When liked several flounces can bo
llimlmi hv Mnv Afnnton.
made with ono upper skirt, so allow
ing renewal of tho soiled portion with
tho minimum of labor. The quantity
of material required for tho medium
sizes Is, for skirt 2yi yards 21 or 1
yards .'10 inches wide, for flounce Gi
yards 21 or 3 yards 3G inches wide.
Told in Her
Little ties, fichus, collars, bolts and
all tho "finishes" aro tho most im
portant things about tho toilet.
Such a smart jabo may bo made by
gumming velvet disks to plain mous
soline do solo.
Short skirts show a trim patent
leather walking shoo with low heel
and generous bow.
Tho mixture of different laces ac
complished in ono fiock Is cno of the
amazing features of this year's fash
ions. Some of tho most exclusive of tail
ored gowns aro done In ono color
throughout, bolf-cclored buttons, om
broidorod In self-color, and braids ta
match, being used.
For the Dining Room.
A few drops cf oil of lavender in a
silver bowl or ornamontal dish of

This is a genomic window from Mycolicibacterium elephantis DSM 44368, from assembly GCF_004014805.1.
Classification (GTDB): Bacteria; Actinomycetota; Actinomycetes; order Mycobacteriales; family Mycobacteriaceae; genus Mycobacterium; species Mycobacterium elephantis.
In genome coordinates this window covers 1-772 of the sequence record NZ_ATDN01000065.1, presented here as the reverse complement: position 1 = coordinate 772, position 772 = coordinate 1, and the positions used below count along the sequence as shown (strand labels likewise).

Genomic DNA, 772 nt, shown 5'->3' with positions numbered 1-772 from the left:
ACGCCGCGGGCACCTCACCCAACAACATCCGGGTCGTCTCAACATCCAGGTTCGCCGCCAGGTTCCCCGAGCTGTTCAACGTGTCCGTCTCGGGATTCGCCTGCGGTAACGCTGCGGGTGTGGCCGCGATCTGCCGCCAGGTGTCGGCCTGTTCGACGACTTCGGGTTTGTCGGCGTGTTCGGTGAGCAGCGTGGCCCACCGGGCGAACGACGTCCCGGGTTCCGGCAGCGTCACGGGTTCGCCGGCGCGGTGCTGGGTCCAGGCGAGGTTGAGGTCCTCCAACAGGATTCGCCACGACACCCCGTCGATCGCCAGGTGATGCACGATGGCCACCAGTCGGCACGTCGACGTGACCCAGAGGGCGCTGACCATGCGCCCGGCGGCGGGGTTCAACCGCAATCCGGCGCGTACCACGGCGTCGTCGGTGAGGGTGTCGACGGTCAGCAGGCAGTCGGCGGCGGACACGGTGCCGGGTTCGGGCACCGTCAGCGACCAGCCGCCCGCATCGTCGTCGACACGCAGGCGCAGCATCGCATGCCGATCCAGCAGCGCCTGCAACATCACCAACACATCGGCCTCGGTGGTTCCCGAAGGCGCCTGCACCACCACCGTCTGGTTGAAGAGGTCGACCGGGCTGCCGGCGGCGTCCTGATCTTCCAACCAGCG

wmc kind, half filled with very hot
water, and set in tho dining room
just before dinner Is served, gives a
delightful and intunglblo freshness to
tho atmosphere of tho apartment.
HorIossps often put a small vessel in
tho parlor and drosslng rooms, when
arranging tho house for a festivity.
The suggestion is especially valuablo
to tho hostess In a small apartment,
which sometimes in tho bustle of
preparation becomes stuffy.
lwJ 1mL I A
ON HOW TO GET RICH.
Since some of our very rich men
hnvo taken to public discourse upon
all sorts of matters their utterances
have somewhat diminished their repu
tation for Infallible wisdom. It has
been discovered that a man may pos
sess great wealth and still fail of
complete mastery of the sclonco of
govornment or tho principles of po
litical economy. Nay, it is evident
that such a man may not oven prove
a roliablo guide to tho Inquirer who
seeks for the road to wealth.
Ono of tho most didactic of our
vivacious millionaires has recently de